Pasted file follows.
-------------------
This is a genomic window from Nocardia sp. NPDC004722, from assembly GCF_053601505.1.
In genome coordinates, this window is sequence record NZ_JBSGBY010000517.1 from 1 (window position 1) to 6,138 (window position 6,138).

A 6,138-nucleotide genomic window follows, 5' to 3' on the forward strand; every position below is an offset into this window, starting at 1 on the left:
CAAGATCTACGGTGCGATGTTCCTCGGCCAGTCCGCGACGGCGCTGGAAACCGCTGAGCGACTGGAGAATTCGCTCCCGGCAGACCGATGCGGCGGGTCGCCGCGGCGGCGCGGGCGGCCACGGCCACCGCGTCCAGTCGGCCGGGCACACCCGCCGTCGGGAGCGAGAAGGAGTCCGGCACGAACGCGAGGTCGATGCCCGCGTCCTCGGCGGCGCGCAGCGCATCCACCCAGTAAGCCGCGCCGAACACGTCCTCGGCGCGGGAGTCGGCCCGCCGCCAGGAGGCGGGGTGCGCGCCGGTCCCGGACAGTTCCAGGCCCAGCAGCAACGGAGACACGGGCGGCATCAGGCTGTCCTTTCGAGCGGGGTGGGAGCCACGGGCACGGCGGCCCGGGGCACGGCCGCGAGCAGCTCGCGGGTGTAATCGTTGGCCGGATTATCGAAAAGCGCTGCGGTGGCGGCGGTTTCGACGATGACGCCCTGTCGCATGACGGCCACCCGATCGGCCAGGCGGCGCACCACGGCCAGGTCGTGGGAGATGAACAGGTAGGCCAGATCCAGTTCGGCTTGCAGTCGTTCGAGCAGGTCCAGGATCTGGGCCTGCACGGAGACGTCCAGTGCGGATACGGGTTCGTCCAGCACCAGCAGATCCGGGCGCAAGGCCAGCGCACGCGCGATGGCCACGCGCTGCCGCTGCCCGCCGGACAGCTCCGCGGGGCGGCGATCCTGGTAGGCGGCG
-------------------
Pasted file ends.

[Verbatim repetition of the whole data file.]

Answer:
This is a genomic window from Nocardia sp. NPDC004722, from assembly GCF_053601505.1.
In genome coordinates, this window is sequence record NZ_JBSGBY010000517.1 from 1 (window position 1) to 6,138 (window position 6,138).

A 6,138-nucleotide genomic window follows, 5' to 3' on the forward strand; every position below is an offset into this window, starting at 1 on the left:
CAAGATCTACGGTGCGATGTTCCTCGGCCAGTCCGCGACGGCGCTGGAAACCGCTGAGCGACTGGAGAATTCGCTCCCGGCAGACCGATGCGGCGGGTCGCCGCGGCGGCGCGGGCGGCCACGGCCACCGCGTCCAGTCGGCCGGGCACACCCGCCGTCGGGAGCGAGAAGGAGTCCGGCACGAACGCGAGGTCGATGCCCGCGTCCTCGGCGGCGCGCAGCGCATCCACCCAGTAAGCCGCGCCGAACACGTCCTCGGCGCGGGAGTCGGCCCGCCGCCAGGAGGCGGGGTGCGCGCCGGTCCCGGACAGTTCCAGGCCCAGCAGCAACGGAGACACGGGCGGCATCAGGCTGTCCTTTCGAGCGGGGTGGGAGCCACGGGCACGGCGGCCCGGGGCACGGCCGCGAGCAGCTCGCGGGTGTAATCGTTGGCCGGATTATCGAAAAGCGCTGCGGTGGCGGCGGTTTCGACGATGACGCCCTGTCGCATGACGGCCACCCGATCGGCCAGGCGGCGCACCACGGCCAGGTCGTGGGAGATGAACAGGTAGGCCAGATCCAGTTCGGCTTGCAGTCGTTCGAGCAGGTCCAGGATCTGGGCCTGCACGGAGACGTCCAGTGCGGATACGGGTTCGTCCAGCACCAGCAGATCCGGGCGCAAGGCCAGCGCACGCGCGATGGCCACGCGCTGCCGCTGCCCGCCGGACAGCTCCGCGGGGCGGCGATCCTGGTAGGCGGCG